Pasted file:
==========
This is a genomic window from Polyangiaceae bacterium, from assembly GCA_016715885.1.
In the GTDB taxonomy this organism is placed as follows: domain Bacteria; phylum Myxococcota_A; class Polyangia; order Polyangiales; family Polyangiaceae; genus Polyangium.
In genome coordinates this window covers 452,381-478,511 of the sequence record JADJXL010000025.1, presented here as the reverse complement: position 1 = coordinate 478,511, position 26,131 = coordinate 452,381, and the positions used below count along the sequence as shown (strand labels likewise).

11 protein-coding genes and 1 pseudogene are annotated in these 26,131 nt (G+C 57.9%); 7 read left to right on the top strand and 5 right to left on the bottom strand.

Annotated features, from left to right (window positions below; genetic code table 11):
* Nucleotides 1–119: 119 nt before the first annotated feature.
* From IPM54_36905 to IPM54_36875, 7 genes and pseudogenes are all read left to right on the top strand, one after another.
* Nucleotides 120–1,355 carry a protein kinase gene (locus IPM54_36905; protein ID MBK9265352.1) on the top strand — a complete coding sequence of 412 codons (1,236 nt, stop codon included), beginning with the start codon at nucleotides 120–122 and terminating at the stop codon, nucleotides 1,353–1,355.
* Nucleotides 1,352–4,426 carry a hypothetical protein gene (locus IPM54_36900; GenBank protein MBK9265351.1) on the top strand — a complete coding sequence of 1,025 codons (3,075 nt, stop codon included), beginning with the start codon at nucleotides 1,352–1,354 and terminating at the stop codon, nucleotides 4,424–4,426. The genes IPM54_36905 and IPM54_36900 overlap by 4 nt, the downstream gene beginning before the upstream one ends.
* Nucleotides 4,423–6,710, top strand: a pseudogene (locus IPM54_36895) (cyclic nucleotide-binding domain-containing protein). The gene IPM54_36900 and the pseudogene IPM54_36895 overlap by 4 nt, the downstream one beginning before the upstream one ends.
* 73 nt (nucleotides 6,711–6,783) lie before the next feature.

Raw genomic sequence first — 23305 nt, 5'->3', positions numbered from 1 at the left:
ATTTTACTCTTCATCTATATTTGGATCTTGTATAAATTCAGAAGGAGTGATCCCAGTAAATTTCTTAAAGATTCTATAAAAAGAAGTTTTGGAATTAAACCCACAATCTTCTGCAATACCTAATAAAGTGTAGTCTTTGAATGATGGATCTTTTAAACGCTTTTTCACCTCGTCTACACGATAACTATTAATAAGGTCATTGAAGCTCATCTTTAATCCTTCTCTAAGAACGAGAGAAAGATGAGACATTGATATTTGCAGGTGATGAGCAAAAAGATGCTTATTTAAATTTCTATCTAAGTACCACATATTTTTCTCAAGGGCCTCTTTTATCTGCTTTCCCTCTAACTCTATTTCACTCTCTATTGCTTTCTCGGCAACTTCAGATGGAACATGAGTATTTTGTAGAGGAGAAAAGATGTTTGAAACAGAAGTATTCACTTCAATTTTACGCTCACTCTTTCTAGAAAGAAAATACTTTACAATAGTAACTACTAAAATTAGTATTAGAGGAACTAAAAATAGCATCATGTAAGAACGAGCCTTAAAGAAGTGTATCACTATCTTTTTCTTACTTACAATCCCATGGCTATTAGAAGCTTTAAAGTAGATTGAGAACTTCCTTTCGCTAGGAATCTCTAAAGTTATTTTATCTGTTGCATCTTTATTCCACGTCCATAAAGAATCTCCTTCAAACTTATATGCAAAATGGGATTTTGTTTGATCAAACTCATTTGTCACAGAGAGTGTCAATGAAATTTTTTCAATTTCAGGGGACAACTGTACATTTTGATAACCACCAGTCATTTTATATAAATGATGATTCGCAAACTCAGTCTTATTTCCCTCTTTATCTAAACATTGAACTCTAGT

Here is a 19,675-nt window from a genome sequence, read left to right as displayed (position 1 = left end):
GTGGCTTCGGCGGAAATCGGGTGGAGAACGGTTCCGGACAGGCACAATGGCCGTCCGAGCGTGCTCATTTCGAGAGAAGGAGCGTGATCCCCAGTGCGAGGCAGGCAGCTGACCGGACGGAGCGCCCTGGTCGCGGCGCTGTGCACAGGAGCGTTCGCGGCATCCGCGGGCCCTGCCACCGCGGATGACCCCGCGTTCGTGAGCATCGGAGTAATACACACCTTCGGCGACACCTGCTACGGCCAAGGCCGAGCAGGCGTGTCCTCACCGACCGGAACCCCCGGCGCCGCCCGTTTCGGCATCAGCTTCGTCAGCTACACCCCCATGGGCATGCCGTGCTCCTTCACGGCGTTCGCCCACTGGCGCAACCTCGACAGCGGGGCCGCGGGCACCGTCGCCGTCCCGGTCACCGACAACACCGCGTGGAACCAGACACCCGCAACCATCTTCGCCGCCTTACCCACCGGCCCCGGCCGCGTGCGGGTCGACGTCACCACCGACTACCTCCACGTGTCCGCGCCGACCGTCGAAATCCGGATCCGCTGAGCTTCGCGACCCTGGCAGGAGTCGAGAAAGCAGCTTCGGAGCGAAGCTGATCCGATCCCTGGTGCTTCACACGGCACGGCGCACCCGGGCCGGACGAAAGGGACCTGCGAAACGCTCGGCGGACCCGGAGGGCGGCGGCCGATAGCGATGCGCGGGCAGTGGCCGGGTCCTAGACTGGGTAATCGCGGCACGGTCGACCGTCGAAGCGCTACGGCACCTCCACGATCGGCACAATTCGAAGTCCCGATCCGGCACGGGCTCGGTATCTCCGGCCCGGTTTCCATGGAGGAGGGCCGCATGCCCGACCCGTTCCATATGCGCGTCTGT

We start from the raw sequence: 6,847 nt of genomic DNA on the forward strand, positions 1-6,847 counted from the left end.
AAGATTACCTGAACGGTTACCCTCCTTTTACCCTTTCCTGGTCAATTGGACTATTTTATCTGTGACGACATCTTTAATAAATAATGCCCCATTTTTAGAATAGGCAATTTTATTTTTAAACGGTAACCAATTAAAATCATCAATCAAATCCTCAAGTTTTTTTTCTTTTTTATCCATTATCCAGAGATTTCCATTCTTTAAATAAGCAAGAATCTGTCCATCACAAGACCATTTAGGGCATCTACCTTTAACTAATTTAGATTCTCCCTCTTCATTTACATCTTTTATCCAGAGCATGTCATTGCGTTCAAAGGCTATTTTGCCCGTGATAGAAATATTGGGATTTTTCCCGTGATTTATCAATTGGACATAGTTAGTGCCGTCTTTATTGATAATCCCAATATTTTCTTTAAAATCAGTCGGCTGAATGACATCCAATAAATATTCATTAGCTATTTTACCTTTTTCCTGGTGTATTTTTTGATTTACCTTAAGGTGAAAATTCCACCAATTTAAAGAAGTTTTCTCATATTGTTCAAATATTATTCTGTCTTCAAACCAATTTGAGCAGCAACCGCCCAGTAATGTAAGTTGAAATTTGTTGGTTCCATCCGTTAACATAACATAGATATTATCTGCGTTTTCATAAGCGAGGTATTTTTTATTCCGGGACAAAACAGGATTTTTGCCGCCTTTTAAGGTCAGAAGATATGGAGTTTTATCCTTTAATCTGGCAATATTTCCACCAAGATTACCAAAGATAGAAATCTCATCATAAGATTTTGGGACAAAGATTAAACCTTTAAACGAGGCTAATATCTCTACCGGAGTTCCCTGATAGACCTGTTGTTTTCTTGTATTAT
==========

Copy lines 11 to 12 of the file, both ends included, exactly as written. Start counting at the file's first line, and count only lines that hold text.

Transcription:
* 73 nt (nucleotides 6,711–6,783) lie before the next feature.

Raw genomic sequence first — 23305 nt, 5'->3', positions numbered from 1 at the left: